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Effects of chemical desiccation and early harvesting on Sorghum [Sorghum bicolor (L.) Moench] seed germination
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Field and laboratory experiments were conducted at two locations over two years in Texas. Objectives of these experiments were to study effects of chemical desiccation and seed maturity at harvest on sorghum seed germination. Sorghum plants were desiccated in the field at 35, 30, 25, and 23% grain moisture contents for the desiccation study and harvested at 12 to 15% grain moisture. For the grain maturity study seed were harvested at 30, 35, 40, 45, and 50 days after anthesis. The different cultivars could be grouped by their differences in response to desiccation. The first group included cultivars with germination that increased gradually with decreasing field grain moisture content, implying a gradual release of dormancy. The second group included cultivars with germination that decreased gradually; indicating accumulation of dormancy. In the third group of cultivars, seed germination remained relatively constant throughout the moisture range of this study. At Lubbock, cultivar effects also were significant. Over all cultivars, germination percentage tended to increase with a decrease in moisture content in the grain at time of desiccation. Germination also increased with increased days after harvesting. Three groups could be established by considering the cultivars response to harvesting at different maturity stages. The first group includes those that germination increased gradually with increase in number of days of harvest after anthesis. The second group reacted the same way of the first group, but seed harvested 45 days started to decline in germination percentage. In the third group of cultivars, germination remained relatively constant. The fourth group shows a development of dormancy, which can he seen by the sharp decline of germination with increase in number of days of harvest. Results indicated that at College Station the optimum time for harvesting could be between 35 and 45 days after anthesis. At Lubbock germination percent increased to a peak at 50 days after anthesis. Implying that at Lubbock the best harvest date may not have been reached in the range covered by this study, or that seeds could be harvested as early as 50 days post-anthesis. Advantages of this scenario is the avoidance of environmental catastrophes like frost, rainfall, and late season insect pests and diseases, that can cause,deterioration of sorghum seed.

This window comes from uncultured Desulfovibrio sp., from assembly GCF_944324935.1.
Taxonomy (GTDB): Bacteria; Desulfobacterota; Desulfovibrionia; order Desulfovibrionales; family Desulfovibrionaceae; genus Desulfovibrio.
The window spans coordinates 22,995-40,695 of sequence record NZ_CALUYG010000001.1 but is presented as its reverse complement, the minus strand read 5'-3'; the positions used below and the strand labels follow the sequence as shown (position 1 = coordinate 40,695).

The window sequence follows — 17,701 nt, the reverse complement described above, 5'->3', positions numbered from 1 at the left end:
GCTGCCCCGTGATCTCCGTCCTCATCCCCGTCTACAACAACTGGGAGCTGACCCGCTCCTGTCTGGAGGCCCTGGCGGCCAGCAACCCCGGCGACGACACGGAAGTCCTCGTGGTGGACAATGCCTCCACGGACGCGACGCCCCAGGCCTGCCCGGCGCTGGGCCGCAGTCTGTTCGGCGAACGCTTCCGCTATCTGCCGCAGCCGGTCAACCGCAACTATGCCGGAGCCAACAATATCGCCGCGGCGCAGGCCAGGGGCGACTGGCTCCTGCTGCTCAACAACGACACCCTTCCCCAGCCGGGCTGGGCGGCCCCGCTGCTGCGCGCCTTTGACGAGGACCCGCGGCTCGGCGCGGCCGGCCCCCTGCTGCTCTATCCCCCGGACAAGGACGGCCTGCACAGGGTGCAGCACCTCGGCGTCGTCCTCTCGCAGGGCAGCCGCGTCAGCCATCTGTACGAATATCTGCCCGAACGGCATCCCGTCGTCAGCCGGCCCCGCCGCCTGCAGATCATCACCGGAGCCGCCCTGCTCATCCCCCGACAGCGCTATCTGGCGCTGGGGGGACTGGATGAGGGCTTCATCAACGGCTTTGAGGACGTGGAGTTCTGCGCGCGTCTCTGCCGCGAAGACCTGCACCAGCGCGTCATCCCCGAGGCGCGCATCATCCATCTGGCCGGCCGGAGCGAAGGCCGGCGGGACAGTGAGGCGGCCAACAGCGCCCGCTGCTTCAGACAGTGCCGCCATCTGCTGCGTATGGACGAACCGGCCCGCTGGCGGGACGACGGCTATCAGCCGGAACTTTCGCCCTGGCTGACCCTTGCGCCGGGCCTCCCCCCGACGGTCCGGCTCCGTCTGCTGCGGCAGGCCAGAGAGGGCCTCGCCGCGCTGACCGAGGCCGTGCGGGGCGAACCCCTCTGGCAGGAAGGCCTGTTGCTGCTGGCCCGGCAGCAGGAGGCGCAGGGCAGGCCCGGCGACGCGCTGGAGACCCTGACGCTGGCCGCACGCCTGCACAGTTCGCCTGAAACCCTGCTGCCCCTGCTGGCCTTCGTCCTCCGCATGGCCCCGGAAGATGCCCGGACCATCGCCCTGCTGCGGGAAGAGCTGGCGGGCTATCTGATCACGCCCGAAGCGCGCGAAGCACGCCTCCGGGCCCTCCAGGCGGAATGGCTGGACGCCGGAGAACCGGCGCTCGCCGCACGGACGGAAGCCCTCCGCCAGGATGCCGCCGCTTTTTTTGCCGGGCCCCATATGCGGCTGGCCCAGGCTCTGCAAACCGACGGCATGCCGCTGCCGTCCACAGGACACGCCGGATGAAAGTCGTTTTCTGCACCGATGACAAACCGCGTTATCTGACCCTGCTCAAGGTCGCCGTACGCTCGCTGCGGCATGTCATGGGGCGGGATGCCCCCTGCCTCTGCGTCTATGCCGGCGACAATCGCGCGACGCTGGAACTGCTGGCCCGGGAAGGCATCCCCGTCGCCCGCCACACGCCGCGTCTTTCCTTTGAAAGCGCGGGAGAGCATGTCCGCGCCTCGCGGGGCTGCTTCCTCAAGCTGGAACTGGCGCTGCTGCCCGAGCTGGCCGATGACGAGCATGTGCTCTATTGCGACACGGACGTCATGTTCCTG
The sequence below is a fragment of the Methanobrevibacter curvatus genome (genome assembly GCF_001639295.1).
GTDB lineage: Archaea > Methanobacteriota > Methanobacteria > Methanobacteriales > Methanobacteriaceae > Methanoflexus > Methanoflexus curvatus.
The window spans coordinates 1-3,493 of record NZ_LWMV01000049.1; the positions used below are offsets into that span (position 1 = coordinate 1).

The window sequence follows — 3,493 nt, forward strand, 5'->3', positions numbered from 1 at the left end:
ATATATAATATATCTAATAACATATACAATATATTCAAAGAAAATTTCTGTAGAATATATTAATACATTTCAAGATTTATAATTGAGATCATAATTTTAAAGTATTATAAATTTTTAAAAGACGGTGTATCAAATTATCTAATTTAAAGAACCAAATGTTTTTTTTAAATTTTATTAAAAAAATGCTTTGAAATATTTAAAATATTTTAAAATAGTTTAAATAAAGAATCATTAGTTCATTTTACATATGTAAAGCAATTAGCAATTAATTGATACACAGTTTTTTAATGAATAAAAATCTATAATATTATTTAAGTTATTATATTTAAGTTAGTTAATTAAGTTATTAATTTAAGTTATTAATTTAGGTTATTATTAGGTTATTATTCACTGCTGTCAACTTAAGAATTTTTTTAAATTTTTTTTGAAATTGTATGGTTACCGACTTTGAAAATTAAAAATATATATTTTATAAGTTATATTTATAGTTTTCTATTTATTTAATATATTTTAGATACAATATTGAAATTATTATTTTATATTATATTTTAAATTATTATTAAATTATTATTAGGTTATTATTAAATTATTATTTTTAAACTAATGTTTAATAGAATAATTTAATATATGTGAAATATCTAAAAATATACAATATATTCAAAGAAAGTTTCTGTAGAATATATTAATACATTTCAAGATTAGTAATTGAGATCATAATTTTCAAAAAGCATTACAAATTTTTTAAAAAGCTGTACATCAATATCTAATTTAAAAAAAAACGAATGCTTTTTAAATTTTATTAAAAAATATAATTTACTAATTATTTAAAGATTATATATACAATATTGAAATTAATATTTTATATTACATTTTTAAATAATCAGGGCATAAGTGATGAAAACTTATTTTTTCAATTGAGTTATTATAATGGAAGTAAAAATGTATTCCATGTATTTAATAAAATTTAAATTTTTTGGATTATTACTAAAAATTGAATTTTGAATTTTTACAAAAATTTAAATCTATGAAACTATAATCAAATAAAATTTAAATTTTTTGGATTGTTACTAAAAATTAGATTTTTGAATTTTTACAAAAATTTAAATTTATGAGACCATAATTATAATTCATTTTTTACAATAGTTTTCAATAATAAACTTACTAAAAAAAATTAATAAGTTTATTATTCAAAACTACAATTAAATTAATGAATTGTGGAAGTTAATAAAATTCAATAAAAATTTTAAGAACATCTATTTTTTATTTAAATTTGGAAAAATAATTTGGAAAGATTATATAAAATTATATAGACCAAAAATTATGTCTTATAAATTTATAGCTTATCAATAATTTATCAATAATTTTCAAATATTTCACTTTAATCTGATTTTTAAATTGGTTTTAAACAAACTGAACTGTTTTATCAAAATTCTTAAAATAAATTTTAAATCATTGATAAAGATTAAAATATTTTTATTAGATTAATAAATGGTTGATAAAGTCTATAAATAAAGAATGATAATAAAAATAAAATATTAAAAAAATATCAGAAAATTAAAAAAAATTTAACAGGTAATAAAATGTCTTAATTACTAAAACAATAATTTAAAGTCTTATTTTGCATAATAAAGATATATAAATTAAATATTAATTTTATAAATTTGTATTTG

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Gouveia, Sergio (1994). Effects of chemical desiccation and early harvesting on Sorghum [Sorghum bicolor (L.) Moench] seed germination. Master's thesis, Texas A&M University. Available electronically from
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